Second District Congressman Lee Terry will seek an eighth term in the U.S. House.
Terry, an Omaha Republican, announced his candidacy Sunday afternoon. He was elected to the House in 1998. Terry faces four challengers in the GOP primary: former Husker quarterback and financial adviser Brett Lindstrom, UNO Mathematics Department professor and chairman Jack Heidel, Glenn Freeman, a former chairman of the Douglas County Republican Party, and Paul Anderson.
Prior to his election to the U.S. House, Terry served on the Omaha City Council.
U.S. Senator Ben Nelson says it may be difficult to keep some agricultural programs from being cut because of the federal deficit.
Nelson says hearings began Wednesday in Washington on the Food and Fuel Security Act. Nelson says it’s important that Congress not make cuts to the USDA rural development program, which he says Nebraska home owners, businesses, and communities benefited from last year. According to Nelson, Nebraska received $189 million in USDA rural development funds in 2011.
LB 882 would take cancer treatment decisions away from insurance companies and put them back into the hands of patients and their doctors.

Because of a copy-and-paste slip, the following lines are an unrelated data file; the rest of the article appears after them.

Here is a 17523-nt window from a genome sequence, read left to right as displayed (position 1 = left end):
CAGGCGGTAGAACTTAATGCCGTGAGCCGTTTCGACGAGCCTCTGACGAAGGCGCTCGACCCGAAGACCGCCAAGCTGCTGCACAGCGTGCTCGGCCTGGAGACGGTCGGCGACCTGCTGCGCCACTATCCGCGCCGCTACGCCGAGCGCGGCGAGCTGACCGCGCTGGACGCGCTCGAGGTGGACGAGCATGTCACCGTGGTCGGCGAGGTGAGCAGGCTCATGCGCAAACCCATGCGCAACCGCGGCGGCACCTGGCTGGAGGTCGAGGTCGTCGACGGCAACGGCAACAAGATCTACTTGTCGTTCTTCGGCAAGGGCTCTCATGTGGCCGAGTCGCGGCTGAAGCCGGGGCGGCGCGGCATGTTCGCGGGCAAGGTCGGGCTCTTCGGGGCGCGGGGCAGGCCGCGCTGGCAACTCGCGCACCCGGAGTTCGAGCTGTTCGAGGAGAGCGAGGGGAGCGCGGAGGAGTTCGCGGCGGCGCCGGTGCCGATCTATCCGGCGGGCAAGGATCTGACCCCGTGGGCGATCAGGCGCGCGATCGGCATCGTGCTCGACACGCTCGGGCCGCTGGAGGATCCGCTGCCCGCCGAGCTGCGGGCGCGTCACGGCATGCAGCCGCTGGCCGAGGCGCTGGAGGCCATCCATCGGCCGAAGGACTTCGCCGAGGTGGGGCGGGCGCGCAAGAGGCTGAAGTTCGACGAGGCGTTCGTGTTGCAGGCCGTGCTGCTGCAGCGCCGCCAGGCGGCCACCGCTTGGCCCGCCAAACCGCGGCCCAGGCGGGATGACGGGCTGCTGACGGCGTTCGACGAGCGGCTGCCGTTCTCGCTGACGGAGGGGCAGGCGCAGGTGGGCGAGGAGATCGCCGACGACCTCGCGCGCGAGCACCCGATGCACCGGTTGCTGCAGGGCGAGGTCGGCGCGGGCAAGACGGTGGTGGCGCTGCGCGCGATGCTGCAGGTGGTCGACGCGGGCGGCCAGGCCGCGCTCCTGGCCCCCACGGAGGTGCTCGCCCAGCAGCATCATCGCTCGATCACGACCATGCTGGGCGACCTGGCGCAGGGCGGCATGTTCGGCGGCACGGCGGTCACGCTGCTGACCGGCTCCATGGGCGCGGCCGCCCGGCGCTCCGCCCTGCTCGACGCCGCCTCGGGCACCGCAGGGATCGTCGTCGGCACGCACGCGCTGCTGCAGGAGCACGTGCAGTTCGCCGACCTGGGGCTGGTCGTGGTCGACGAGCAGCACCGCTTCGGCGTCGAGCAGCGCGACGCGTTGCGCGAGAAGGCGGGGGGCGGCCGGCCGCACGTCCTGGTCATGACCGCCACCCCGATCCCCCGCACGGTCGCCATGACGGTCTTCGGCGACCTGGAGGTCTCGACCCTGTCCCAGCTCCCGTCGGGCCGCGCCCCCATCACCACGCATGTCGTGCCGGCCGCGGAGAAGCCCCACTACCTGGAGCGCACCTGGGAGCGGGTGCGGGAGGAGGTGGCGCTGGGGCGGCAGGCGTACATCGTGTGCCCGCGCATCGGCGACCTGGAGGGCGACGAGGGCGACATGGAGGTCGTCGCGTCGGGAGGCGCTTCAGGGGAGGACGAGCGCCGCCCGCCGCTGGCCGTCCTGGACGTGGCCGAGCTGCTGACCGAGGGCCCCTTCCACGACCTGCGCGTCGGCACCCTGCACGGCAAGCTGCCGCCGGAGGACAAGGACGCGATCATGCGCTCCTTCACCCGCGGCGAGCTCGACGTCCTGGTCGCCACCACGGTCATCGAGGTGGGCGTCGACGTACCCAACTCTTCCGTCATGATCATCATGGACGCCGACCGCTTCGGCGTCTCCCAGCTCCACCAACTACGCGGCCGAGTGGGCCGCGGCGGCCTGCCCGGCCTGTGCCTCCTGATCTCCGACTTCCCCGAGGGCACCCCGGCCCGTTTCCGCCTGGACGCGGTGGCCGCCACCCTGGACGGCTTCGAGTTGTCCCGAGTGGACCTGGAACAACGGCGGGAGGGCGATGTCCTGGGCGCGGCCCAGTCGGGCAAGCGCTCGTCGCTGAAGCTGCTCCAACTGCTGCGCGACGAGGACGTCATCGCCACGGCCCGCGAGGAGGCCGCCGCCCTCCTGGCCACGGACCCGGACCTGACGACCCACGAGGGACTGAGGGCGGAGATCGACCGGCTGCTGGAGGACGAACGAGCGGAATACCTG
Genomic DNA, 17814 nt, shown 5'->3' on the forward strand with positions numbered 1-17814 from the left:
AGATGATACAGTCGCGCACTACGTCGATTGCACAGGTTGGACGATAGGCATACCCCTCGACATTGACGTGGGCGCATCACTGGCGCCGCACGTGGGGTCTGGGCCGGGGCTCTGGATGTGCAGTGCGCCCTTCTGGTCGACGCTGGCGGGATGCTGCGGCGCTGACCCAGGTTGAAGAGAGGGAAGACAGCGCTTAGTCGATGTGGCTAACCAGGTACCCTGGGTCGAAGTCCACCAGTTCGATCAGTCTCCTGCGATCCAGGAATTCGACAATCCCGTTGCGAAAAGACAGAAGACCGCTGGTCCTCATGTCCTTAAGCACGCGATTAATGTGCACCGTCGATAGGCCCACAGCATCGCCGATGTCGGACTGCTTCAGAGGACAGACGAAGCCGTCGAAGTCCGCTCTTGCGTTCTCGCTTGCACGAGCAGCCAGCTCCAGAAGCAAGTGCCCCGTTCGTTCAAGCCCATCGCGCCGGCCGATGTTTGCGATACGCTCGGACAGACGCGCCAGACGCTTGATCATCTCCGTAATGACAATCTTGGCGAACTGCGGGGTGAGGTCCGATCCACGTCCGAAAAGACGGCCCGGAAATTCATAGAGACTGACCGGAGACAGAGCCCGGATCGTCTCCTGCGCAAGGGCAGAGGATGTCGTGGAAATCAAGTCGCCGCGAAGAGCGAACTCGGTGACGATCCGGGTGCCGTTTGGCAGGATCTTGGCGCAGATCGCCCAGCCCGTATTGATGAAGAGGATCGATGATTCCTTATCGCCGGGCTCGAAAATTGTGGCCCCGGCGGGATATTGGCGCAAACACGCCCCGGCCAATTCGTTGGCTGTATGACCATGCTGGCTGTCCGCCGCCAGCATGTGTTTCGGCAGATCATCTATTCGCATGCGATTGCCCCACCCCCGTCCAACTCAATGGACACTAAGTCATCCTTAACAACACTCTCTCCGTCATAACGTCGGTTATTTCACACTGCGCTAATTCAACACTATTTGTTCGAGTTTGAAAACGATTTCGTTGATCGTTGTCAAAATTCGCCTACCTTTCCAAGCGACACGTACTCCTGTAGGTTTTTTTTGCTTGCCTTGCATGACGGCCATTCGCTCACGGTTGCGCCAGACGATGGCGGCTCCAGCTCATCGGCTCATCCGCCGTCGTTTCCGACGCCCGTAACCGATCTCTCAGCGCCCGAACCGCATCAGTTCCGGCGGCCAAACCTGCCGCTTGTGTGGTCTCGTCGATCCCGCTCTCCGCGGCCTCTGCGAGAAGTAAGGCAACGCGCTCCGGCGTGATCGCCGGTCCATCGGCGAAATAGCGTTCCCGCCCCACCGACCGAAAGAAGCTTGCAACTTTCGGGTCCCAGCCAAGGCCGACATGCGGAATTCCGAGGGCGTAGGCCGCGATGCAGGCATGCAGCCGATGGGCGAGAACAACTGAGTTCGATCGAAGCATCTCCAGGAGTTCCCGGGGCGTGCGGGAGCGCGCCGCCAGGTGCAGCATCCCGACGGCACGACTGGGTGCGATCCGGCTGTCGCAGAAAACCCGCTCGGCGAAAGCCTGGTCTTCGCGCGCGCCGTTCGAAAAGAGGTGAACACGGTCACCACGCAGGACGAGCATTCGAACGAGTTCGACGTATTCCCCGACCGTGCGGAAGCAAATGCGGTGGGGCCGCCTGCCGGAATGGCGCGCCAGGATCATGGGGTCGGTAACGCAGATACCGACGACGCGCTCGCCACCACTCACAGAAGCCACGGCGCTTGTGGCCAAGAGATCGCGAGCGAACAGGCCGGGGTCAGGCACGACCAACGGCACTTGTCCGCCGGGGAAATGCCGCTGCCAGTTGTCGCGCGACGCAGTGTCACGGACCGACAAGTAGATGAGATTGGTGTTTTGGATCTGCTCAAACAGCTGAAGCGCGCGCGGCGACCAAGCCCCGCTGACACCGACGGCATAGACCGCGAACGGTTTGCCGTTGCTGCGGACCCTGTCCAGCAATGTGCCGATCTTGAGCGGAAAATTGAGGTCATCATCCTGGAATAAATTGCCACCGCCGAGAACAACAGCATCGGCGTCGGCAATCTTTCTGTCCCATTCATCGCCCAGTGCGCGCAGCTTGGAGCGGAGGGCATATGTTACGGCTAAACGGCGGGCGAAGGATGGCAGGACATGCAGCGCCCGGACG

That’s according to Omaha Senator Jeremy Nordquist, who introduced LB 882. He says the measure creates parity between oral chemotherapy medications and IV medications for cancer patients. Senator Nordquist says under the current system, IV medications are considered a medical benefit.
A UNO political scientist says former U.S. Senator Bob Kerrey’s decision not to seek the Democratic nomination for Ben Nelson’s seat will make it difficult for the state Democratic party to field a viable candidate.
A bill in the Nebraska legislature would allow residents in counties with fewer than 10,000 residents the opportunity to participate in vote by mail elections.
It would require the approval of eligible voters in the counties. The bill’s sponsor, Nebraska Senator John Harms, says the measure would streamline the voting process, save counties money and give more people the opportunity to vote. He says the voting by mail turnout for special elections in the state has always been positive.
Developers wanting to rehabilitate state, federal, or locally-designated historic sites could get a tax credit for doing so under legislature in the Unicameral.
The Historic Property Restoration and Reuse Act is sponsored by Bellevue Senator Abbie Cornett. Developers who restore a historic property, or a facility within a historic district, could apply for a 25 percent tax credit. Nonprofits could be eligible for a 30 percent tax credit.